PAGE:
By Cheryl PooPrimate study
The research on the proboscis monkey at Danau Girang is funded for three years by Yayasan Sime Darby, the corporate social responsbility arm of the Malaysian multinational, as part of its Big 9 Campaign that conserves eight other endangered species: the hornbill, pygmy elephant, tembadau, Sumatran rhinoceros, clouded leopard, orang utan, sun bear and Malayan tiger.
"The results of the work carried out will be presented and discussed with all stakeholders involved in the conservation of the proboscis monkey for further sustainability," said Yayasan chairperson Caroline Christine Russel.
Ultimately, the RM1.5 million (S$600,000) programme will enable the Danau Girang team to perform an in-depth study of the species that will result in a comprehensive proboscis monkey conservation plan for Sabah. It will promote the restoration and reestablishment of wildlife corridors along large rivers in Sabah.
The funds also cover Senthivel's fees at Britain's Cardiff University for a doctorate in conservation biology, molecular ecology, conservation genetics, geographic information system and management.
The DGFC works closely with the English university, enabling science students to do wildlife research training at the sanctuary.
Although the conservation plan outlines the possibility of translocating the proboscis monkeys, it would only be necessary if the research team finds "perverse habitats", like overly cramped spots.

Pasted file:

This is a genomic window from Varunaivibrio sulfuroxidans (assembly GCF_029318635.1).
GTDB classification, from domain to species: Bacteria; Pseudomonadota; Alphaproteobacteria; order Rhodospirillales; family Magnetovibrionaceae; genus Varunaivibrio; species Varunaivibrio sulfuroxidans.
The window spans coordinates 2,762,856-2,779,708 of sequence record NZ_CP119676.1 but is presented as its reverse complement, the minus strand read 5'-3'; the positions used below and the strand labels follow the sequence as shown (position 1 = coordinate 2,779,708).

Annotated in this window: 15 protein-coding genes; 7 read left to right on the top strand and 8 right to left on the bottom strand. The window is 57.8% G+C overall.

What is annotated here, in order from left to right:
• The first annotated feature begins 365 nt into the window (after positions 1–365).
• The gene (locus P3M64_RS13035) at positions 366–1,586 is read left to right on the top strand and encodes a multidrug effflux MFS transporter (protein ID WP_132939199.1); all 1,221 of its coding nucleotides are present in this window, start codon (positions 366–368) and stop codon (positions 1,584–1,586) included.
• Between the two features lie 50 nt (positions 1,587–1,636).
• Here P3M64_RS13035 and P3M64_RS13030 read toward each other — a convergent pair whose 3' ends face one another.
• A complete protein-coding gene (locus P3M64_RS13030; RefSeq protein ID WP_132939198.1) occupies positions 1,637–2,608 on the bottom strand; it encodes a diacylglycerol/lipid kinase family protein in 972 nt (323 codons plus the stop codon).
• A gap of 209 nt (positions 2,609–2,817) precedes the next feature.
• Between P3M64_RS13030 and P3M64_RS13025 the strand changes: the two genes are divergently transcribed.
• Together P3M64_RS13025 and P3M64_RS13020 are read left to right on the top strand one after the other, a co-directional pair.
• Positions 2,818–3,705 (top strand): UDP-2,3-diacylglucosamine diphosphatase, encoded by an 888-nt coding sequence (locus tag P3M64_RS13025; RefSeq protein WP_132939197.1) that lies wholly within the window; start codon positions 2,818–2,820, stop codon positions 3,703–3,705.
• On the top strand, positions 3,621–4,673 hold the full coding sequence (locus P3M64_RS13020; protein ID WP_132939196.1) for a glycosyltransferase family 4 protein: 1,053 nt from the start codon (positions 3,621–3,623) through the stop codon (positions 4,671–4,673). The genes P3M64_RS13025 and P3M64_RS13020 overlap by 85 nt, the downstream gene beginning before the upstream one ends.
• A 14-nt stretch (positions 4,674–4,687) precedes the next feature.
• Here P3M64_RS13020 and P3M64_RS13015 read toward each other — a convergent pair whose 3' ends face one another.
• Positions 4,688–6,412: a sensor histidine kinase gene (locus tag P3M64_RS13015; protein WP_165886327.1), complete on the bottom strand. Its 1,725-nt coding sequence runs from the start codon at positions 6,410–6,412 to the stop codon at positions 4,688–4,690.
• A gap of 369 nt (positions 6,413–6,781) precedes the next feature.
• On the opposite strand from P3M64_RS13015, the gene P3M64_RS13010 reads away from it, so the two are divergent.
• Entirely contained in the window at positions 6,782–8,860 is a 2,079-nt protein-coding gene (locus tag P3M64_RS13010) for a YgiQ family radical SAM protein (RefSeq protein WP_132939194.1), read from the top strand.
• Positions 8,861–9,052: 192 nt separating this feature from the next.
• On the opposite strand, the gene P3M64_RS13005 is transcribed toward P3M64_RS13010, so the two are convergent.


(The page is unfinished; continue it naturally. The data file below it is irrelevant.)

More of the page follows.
"Or if we find pockets of population so small that it's not viable for healthy reproduction," Goossens explained. "We are still observing."
Like humans, animals need their living space. For these creatures, increase in contact means more inter-species fights and disease transmission.
"Our research is really still at its infancy stage. I hope we wouldn't have to transfer the monkeys anywhere," Goossens said. "But all of that depends on the information we gather from their samples."
The team will tag 10 monkeys with satellite collars and extract body samples from 100 proboscis monkeys for their research. They are targeting samples from 20 individuals from five areas: the east and west coasts of Klias Peninsula; Kinabatangan and Sandakan Bay; Segama river; Paitan, Sugut and Beluran in north-east Sabah; and Tawau.
"We want to learn how the proboscis monkey is using these areas," says Goossens.
So far, they have sampled five monkeys from Kinabatangan.
A 1985 study estimated the total population of the bulbous-nosed primate to be 250,000 but that figure has depleted greatly since. According to a 2011 publication, The Natural History Of The Proboscis Monkey authored by Dr Ikki Matsuda, John Sha and Henry Bernard, there are a scant 6,000 proboscis monkeys in Sabah, less than 100 in Sarawak, a little over 300 in Brunei and less than 5,000 in Kalimantan.
It's a startling reality for conservationists like Senthivel, whose own survey reflects that only 15% of the world population of proboscis monkeys live in protected areas.
Even as the research team attempts to better understand the species, they are only too aware that the ultimate impact of losing any one organism will result in rippling effects.